By J Macleod, S Mezher and R Hasan
Since the dawn of the COVID-19 crisis, drastic changes have swept across many organisations. Healthcare providers are particularly affected by this; which we have experienced first-hand working in cardiac surgery. Working in this constantly evolving situation inevitably leads to uncertainty, inconsistency and even fear despite the best of efforts. For us, this sparked heated discussions on some of the most important topics ranging from consent to optimal management. The feeling was that these issues needed more formal exploration to help keep our practise as best as it can be for patients. Our backgrounds helped us to see that to achieve this, the new processes and structure must be justified, clear and consistent.
Throughout his career J Macleod has been involved in organisation and management, from the Bute Medical Society to the Brazilian Paralympic Rowing Team. He understands the importance of building a team in which each member brings their unique perspective to solve a complex problem. S Mezher, leadership author and founder of https://cashhouse.co.uk, is particularly interested in creating optimal organisational structures to maximally benefit the end user. R Hasan, Lead Cardiothoracic Surgeon, has extensive experience in leading and managing a tertiary care centre department. With our shared background we felt that together we may create the necessary justification to guide clinical management. To do this we needed to interrogate the ethical literature and then apply that to the issues we are being faced in everyday clinical practise. This gave birth to our paper: “Surgery in COVID-19 Crisis Conditions: Can We Protect Our Ethical Integrity Against the Odds?”.
Our paper draws on many sources including Kantian ethics and Beauchamp and Childress’s landmark textbook “Principles of Biomedical Ethics”. It was very interesting how taking such generalised pieces of ethical guidance and applying them to the current clinical challenges could produce real clinical practise recommendations. An identical process could be used, in theory, to evaluate any problem to identify the key deciding factors requiring consideration. Historically there has been criticism of the practical utility of ethical theory. Cookson and Dolan attributed this to reluctance of philosophers to over-include themselves into complex details of healthcare delivery. They described how the philosopher states to himself “I am not very well versed in the details of these problems, and have had to content myself with giving what I think is the best philosophical basis for their solution, leaving it to others to apply it to the various difficulties that all who seek to provide an adequate health service are faced with”. Although this may not be true for all philosophers, it follows that the clinician must bridge the gap between ethical theory and its real-world application. We argue that is only through this continued teamwork that a united effort towards a more just and beneficial healthcare environment can be created for the patient. This is especially important in these uncertain times.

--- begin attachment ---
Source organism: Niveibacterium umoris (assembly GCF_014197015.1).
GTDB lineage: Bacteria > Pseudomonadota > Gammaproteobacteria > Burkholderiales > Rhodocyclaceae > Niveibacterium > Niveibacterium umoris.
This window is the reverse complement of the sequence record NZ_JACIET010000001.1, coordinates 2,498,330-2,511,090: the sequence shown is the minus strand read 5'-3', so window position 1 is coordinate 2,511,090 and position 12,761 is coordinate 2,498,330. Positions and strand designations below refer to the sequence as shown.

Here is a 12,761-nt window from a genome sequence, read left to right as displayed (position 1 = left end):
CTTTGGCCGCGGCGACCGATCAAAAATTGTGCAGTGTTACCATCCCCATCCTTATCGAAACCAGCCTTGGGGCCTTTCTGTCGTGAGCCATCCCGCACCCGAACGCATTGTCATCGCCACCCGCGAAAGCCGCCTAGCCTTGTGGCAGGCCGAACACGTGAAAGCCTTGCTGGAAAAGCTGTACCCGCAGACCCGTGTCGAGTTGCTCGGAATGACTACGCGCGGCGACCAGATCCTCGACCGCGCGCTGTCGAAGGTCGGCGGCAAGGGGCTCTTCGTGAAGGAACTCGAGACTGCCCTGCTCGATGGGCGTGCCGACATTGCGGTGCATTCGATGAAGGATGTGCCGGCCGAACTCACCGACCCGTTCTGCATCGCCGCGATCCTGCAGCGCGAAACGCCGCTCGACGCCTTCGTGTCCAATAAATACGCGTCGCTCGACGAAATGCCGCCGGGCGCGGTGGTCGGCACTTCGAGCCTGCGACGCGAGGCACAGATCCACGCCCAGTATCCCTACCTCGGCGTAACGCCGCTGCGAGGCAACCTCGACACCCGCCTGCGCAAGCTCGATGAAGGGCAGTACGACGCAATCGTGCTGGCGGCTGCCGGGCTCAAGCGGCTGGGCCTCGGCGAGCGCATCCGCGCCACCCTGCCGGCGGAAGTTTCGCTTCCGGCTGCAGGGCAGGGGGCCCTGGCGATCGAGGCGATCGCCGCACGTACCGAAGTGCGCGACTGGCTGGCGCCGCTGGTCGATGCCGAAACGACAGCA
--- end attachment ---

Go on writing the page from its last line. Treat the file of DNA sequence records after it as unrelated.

Author(s): J Macleod, S Mezher, R Hasan
Affiliations: Department of Cardiothoracic Surgery, Manchester Royal Infirmary, Oxford Road, M13 9WL
Competing interests: The authors declare no competing interests.
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